Fruits In Arabic

As we stated in a previous article here, vegetables are an important aspect in the lives of Arabs, regardless of whether it’s sweet or savory. Arab cuisine is centuries old and reflects the great trading of spices, herbs and foods. Also it is highly influenced by traditions, which dictate a diet filled with fruits. If you go in the house of an Arab for a visit, you will be served with nuts, fruits, tea and coffee, maybe in that exact order!

Don’t be surprised if you also find yourself being served dried fruits. These were important in the Middle East where refrigeration was not always available. Arabs put out large quantities of dried apricots, grapes, plums, apples and pears, but dates are most popular. The Syrian Desert city of Tadmor (ancient Palmyra) supplies most of the dates found in Damascus, Aleppo and Beirut. All kinds of fruits are also candied so that they can be preserved and served as special treats in winter months. Damascus is famous for the large wooden trays of candied fruits sold in shops around Marjah Square.

With this in mind, here is a short list of fruits in Arabic that will help you buy your next batch from your local produce market.

Apple In Arabic /Tufaah/ تفاح

This fruit is probably the most underrated worldwide, as it’s present in everything. Besides consuming it, Arabs actually put pieces of dried apple in the tobacco heads of their arghile.

Orange In Arabic /Burtuqaal/ برتقال   

Besides eating the fruit, Arabs also use orange flower water – the clear, perfumed by-product of the distillation of fresh bitter-orange blossoms – as an essential oil.

Watermelon In Arabic /Bateekh/ بطيخ

You will find watermelon being served in huge chunks after Arabs have had their fill of grilled meats at a barbeque.

Banana In Arabic /Mawz/ موز

Bananas are very popular in Egypt, especially because they are all domestically produced and available at relatively low prices.

Grapes In Arabic /Enab/ عنب

Arab cuisine has a preference for certain fruits, and grapes are one of them. They are used in both sweet and savory dishes. Dried grapes are actually fried and used as a topping on various dishes that include rice and poultry.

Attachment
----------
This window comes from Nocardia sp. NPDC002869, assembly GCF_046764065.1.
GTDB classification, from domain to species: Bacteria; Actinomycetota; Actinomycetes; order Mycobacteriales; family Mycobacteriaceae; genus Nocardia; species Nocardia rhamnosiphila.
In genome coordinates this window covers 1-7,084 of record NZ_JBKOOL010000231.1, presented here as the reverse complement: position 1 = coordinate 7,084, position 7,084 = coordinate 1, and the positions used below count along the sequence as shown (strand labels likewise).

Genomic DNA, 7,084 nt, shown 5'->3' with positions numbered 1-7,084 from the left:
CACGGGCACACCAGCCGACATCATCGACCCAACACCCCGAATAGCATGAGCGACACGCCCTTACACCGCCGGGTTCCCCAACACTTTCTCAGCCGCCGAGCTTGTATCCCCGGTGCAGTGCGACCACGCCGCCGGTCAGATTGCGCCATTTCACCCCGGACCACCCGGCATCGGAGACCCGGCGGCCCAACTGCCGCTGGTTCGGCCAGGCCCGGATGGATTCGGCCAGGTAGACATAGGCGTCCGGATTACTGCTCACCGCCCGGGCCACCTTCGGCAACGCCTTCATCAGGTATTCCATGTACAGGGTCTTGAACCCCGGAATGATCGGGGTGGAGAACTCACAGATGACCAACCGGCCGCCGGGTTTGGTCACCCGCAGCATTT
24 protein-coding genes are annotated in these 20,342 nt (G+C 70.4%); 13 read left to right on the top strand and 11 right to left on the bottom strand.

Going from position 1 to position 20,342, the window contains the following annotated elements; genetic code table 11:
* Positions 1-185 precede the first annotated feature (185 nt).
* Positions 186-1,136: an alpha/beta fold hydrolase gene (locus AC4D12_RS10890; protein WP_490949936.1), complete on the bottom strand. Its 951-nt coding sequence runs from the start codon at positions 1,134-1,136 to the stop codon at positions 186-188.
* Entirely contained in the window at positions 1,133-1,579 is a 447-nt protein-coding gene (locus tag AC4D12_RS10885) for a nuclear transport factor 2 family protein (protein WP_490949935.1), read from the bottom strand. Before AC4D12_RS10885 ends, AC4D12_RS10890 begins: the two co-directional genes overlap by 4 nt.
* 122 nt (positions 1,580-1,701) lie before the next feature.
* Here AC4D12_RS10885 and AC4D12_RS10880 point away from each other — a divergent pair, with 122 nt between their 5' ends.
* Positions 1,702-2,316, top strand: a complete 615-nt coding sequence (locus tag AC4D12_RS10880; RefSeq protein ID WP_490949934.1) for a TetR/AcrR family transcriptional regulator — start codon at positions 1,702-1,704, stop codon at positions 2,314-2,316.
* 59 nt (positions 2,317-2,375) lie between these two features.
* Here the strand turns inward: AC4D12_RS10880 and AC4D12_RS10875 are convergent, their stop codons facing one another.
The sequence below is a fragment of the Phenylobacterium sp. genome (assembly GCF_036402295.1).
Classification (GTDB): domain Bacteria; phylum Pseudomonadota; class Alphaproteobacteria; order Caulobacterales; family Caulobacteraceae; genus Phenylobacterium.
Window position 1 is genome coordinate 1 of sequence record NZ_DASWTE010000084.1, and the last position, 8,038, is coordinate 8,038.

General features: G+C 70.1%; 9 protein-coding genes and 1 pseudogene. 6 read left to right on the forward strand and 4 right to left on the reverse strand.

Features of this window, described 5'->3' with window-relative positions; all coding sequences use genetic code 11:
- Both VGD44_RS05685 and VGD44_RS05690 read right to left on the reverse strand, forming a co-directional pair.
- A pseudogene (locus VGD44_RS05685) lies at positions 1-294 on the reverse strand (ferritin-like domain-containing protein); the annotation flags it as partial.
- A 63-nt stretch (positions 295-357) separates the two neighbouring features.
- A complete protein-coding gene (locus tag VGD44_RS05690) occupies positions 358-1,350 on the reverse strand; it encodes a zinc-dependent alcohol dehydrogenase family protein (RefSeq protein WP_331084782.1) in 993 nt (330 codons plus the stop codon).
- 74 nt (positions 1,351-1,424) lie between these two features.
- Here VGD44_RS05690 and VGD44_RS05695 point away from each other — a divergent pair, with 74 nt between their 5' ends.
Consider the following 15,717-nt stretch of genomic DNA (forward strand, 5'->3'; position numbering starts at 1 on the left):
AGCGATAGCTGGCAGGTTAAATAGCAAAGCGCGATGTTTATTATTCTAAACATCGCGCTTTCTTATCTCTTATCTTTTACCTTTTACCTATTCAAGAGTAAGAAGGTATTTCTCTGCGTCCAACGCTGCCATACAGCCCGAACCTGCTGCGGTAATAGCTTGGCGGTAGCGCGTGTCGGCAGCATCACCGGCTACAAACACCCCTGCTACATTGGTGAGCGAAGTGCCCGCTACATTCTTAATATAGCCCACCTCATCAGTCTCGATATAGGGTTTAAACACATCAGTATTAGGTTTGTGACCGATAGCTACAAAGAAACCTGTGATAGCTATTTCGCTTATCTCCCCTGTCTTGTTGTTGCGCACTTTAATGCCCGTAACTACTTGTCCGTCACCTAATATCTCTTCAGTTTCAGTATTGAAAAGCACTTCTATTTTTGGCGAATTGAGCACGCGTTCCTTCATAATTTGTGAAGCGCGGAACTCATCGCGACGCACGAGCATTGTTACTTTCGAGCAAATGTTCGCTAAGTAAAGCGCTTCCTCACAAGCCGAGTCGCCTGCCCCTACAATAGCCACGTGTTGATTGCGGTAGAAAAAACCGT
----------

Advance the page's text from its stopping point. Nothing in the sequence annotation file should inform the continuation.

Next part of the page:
Strawberry In Arabic /Faraawilah/ فراولة

Strawberries are quite a new fruit introduced in the Arab world, as it is said that they originated in Europe.

Pineapple In Arabic /Ananaas/ أناناس

There’s a popular alcoholic drink typical in the Arab world called arak. It tastes similar to ouzo and is sometimes served with fresh pineapple.

Peach In Arabic /Duraa’/ دراق

Peaches are another popular fruit among Egyptians since it can be plentifully found there, and the weather in the region is good for growing peach trees.

Apricot In Arabic /Mishmish/ مشمش

These are one of the most important fruits in the Arab world and are also served dried. In fact, the dried fruit is sometimes turned into a paste which is combined with water to make a kind of smoothie served during the holidays.

Each fruit is more popular in different regions depending on its availability throughout the year. However, even if they are not found, Arabs understand the importance of eating healthy, so it’s no wonder fruits are present everywhere in the Middle East.

Please check our other articles that offer basic Arabic words. Who knows? Maybe you’ll find other words about food that will help satiate your appetite while roaming around the Arab world!

Gary Greer

Gary Greer was born and raised in the United States.  After an eight year stint in the U.S. Army in 1992, he attended Delaware State University to pursue his B.A. in English Communications to become a writer. Since then he has traveled the globe, living in the Europe and the Middle East, working for such prestigious organizations as the U.S. Army, NAPA Auto Parts, and AMIDEAST, and other well-known organizations, as well.  Gary came to Jordan in 2005, bringing with him a wealth of experience in the fields of Business and Education, and has since implemented and taught specialized English and Business training courses in the Business, Hospitality, Medical and Legal sectors throughout Jordan for TE Data, The Nuqul Group, The Ministry of Justice, The Ministry of Information and Communication Technology, UNRWA, and the Mövenpick and Kempinski Hotels, among others. Along with teaching, he has also pursued his dream of becoming a writer and has written and done the voice-over narration of two travel documentaries about Jordan for Seven Stars television worked as an editor for Family Flavours magazine and acted in television advertisements for USAID. He now works as a content writer for

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